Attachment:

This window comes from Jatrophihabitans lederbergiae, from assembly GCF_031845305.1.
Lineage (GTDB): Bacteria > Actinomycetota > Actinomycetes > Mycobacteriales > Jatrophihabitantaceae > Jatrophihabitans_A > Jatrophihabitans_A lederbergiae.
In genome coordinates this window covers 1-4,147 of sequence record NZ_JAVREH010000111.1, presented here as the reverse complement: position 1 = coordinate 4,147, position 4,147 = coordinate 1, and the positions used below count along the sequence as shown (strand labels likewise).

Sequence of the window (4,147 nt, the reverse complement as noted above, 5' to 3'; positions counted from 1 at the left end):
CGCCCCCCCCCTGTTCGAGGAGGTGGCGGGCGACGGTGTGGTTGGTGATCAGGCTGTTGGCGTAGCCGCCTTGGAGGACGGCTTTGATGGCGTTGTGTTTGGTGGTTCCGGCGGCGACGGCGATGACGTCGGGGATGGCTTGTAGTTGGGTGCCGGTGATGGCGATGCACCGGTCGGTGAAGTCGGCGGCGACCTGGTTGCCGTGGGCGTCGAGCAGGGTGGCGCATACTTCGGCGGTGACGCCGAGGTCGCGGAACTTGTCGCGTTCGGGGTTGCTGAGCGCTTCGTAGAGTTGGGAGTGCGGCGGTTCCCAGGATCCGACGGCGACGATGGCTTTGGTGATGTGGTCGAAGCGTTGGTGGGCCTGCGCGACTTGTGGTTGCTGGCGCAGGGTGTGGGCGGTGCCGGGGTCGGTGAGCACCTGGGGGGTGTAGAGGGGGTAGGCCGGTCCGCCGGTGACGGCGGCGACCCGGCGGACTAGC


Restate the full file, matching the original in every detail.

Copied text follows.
This window comes from Jatrophihabitans lederbergiae, from assembly GCF_031845305.1.
Lineage (GTDB): Bacteria > Actinomycetota > Actinomycetes > Mycobacteriales > Jatrophihabitantaceae > Jatrophihabitans_A > Jatrophihabitans_A lederbergiae.
In genome coordinates this window covers 1-4,147 of sequence record NZ_JAVREH010000111.1, presented here as the reverse complement: position 1 = coordinate 4,147, position 4,147 = coordinate 1, and the positions used below count along the sequence as shown (strand labels likewise).

Sequence of the window (4,147 nt, the reverse complement as noted above, 5' to 3'; positions counted from 1 at the left end):
CGCCCCCCCCCTGTTCGAGGAGGTGGCGGGCGACGGTGTGGTTGGTGATCAGGCTGTTGGCGTAGCCGCCTTGGAGGACGGCTTTGATGGCGTTGTGTTTGGTGGTTCCGGCGGCGACGGCGATGACGTCGGGGATGGCTTGTAGTTGGGTGCCGGTGATGGCGATGCACCGGTCGGTGAAGTCGGCGGCGACCTGGTTGCCGTGGGCGTCGAGCAGGGTGGCGCATACTTCGGCGGTGACGCCGAGGTCGCGGAACTTGTCGCGTTCGGGGTTGCTGAGCGCTTCGTAGAGTTGGGAGTGCGGCGGTTCCCAGGATCCGACGGCGACGATGGCTTTGGTGATGTGGTCGAAGCGTTGGTGGGCCTGCGCGACTTGTGGTTGCTGGCGCAGGGTGTGGGCGGTGCCGGGGTCGGTGAGCACCTGGGGGGTGTAGAGGGGGTAGGCCGGTCCGCCGGTGACGGCGGCGACCCGGCGGACTAGC